We answer, The line of difference is in that our Lord was not striking back at them; His charges against them were made in advance, and were not, therefore, retaliation against something which they had said to Him. He did not refer to any one of them as having a devil. He spoke of their system in general as being a pernicious system. If the Lord had not declared that these rulers of Israel were hypocrites, how could we have known that they were hypocrites, when they appeared outwardly very anxious to keep the Law? The people said, "See how these holy men go about and pray on the street corners! Look at their broad phylacteries! We do not see Jesus pray half as much as they pray. And they are always watching, watching, to keep the Law." It was therefore right that our Lord should point out that their watchings, their tithings and their long prayers were hypocritical. They were so very careful about tithing the mint and the anise seed, but had no hesitation about devouring widows' houses--by some technicality getting hold of the property of the needy widow and then swallowing it up themselves.

Jesus declared that on the outside these professedly holy men were indeed ever so white and clean and beautiful, but that on the inside they were vile and unclean. They were of their father the Devil; for they had his disposition. They did not do good and serve God from purity of heart; theirs was merely an outward service. Their whole system was honey-combed with hypocrisy--in the language of today we would term it "rotten." It was necessary that these men be exposed, and all who were pure of heart be saved from the blight of their influence. Jesus called out no one of them by name, but merely denounced them as a class. He was not seeking to do them injury, but good, if possible, and to warn them and all of the evil of such a course. Our Lord wished to deliver the people; therefore He spoke these things about a class; He said some very evil things about that class. It would be for each one of the class to clear his own skirts and to show that he was not leading a double life. Our Lord's words, then, would not come under the head of evil-speaking. He was speaking about a system. He was not telling something secret about John Smith, or saying that Mrs. Brown was so-and-so, doing thus-and-so in private life, etc.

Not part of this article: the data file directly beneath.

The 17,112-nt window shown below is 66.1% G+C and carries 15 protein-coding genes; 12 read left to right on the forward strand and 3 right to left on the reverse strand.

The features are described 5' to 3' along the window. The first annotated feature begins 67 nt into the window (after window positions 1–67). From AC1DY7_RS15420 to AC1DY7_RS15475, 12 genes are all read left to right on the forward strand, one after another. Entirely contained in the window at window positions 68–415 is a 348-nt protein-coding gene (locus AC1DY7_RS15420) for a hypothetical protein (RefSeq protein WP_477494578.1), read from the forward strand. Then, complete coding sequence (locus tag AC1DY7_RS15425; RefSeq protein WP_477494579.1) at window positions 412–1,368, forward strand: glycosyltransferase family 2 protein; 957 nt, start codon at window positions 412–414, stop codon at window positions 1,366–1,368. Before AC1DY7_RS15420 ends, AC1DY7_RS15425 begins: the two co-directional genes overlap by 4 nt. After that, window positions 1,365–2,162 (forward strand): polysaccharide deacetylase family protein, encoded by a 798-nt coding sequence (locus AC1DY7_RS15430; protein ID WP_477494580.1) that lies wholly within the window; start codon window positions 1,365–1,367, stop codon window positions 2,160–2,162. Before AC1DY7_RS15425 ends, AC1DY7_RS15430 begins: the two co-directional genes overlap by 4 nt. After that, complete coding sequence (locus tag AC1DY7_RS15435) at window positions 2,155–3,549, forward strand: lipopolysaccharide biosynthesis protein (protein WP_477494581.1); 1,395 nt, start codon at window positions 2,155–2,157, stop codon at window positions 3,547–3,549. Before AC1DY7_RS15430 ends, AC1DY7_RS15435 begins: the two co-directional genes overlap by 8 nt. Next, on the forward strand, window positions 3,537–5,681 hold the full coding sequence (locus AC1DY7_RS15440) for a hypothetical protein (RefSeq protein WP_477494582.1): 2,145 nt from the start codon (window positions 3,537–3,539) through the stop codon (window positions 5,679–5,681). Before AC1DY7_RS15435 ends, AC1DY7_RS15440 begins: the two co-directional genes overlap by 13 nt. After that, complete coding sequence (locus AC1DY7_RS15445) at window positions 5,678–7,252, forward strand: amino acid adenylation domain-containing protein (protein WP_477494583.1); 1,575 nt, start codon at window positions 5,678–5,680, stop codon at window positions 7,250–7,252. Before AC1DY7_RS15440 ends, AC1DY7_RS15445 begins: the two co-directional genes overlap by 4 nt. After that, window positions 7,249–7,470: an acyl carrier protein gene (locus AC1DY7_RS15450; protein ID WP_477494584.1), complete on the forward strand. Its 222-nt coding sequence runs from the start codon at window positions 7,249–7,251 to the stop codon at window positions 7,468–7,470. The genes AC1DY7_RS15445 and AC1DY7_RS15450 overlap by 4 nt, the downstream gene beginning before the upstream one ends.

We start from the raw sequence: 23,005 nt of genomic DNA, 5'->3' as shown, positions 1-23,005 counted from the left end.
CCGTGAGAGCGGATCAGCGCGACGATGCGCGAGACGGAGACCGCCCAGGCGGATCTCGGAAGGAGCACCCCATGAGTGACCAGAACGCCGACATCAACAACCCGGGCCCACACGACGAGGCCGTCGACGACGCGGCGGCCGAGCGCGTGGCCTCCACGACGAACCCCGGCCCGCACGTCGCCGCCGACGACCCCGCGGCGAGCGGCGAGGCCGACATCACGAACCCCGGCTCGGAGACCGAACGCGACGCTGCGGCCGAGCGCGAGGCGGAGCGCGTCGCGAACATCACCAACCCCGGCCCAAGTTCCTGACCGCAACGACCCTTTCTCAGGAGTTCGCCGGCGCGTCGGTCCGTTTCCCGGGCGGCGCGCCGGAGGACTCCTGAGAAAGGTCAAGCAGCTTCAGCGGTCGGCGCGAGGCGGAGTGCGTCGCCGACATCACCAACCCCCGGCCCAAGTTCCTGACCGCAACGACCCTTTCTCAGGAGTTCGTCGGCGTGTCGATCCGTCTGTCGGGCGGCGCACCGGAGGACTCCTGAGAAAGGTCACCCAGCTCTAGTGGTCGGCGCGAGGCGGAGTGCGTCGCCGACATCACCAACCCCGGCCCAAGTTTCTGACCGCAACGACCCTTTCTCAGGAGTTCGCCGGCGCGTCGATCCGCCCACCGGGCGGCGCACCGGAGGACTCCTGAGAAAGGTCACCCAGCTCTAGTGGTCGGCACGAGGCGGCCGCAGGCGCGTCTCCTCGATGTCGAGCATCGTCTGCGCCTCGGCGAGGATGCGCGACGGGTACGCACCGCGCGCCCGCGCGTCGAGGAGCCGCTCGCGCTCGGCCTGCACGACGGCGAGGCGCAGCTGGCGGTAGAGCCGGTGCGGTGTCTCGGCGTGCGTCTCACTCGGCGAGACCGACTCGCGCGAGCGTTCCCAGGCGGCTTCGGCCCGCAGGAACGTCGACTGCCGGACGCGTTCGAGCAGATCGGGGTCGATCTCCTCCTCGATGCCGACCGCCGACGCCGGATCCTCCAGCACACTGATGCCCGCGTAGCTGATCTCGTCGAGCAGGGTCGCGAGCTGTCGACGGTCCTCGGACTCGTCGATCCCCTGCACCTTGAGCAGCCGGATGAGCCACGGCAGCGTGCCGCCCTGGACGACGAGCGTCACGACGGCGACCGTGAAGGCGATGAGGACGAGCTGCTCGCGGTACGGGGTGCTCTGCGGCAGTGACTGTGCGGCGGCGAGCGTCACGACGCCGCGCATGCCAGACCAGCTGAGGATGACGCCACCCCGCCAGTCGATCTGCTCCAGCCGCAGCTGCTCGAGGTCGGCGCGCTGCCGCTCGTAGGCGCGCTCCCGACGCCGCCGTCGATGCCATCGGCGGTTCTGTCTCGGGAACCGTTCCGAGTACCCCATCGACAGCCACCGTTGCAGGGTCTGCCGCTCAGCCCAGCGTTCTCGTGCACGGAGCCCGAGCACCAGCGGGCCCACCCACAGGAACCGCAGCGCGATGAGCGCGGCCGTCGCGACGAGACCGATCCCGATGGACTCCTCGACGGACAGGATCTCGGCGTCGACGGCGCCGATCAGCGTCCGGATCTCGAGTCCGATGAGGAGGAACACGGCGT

So we believe that we have a perfect right to call attention to the flagrant errors of today. It would not be right to reprove in the way our Lord did; for people would resent it more now than did the Jews of His day. If our Lord had not rebuked some of these things that their leaders did, the people would not have known but that those Pharisees had the Lord's endorsement. There

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they were going about with sanctimonious faces and saying so many prayers, etc. Were they really holy people? Jesus was there as a Representative of God and Exponent of His views. So Jesus let the people know that these Pharisees were not doing the things pleasing to God. He merely did His duty.


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--MAY 30.--`2 SAMUEL 6:1-19`; `PSALM 24`.--


"I was glad when they said unto me, Let us go
into the House of Jehovah."--`Psalm 122:1`.

GUIDED by Divine providence, King David sought a new capital after he had been anointed king over all Israel. The city of Jerusalem had for centuries been an impregnable fortress, held by the Jebusites. They claimed that even the blind and the cripples could defend it against any foe, so advantageously was it situated. But when the time came, it was delivered into the hands of King David and became the capital of Israel. One of the first acts of the new king was to provide himself a palace fitting to the dignity of the nation and the court. To this end he obtained from King Hiram of Tyre not only material, but also skilled craftsmen.